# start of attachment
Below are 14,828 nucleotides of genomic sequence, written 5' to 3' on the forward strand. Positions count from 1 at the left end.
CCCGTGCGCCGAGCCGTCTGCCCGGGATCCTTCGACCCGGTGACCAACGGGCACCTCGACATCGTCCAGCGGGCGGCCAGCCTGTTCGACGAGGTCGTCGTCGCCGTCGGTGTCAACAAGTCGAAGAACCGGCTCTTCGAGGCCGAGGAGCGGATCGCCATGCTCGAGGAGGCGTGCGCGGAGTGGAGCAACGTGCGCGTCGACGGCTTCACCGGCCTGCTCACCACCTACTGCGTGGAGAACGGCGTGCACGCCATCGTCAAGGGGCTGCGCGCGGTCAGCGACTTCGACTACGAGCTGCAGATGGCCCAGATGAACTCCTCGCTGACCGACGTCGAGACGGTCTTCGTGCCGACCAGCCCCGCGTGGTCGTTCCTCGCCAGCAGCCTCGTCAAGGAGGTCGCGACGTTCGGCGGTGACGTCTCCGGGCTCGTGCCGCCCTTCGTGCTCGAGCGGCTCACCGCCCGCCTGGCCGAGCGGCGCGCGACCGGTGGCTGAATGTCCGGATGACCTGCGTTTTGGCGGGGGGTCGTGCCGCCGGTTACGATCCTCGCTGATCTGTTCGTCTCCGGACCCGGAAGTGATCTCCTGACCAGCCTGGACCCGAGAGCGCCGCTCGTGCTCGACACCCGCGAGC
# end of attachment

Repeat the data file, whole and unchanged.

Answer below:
Below are 14,828 nucleotides of genomic sequence, written 5' to 3' on the forward strand. Positions count from 1 at the left end.
CCCGTGCGCCGAGCCGTCTGCCCGGGATCCTTCGACCCGGTGACCAACGGGCACCTCGACATCGTCCAGCGGGCGGCCAGCCTGTTCGACGAGGTCGTCGTCGCCGTCGGTGTCAACAAGTCGAAGAACCGGCTCTTCGAGGCCGAGGAGCGGATCGCCATGCTCGAGGAGGCGTGCGCGGAGTGGAGCAACGTGCGCGTCGACGGCTTCACCGGCCTGCTCACCACCTACTGCGTGGAGAACGGCGTGCACGCCATCGTCAAGGGGCTGCGCGCGGTCAGCGACTTCGACTACGAGCTGCAGATGGCCCAGATGAACTCCTCGCTGACCGACGTCGAGACGGTCTTCGTGCCGACCAGCCCCGCGTGGTCGTTCCTCGCCAGCAGCCTCGTCAAGGAGGTCGCGACGTTCGGCGGTGACGTCTCCGGGCTCGTGCCGCCCTTCGTGCTCGAGCGGCTCACCGCCCGCCTGGCCGAGCGGCGCGCGACCGGTGGCTGAATGTCCGGATGACCTGCGTTTTGGCGGGGGGTCGTGCCGCCGGTTACGATCCTCGCTGATCTGTTCGTCTCCGGACCCGGAAGTGATCTCCTGACCAGCCTGGACCCGAGAGCGCCGCTCGTGCTCGACACCCGCGAGC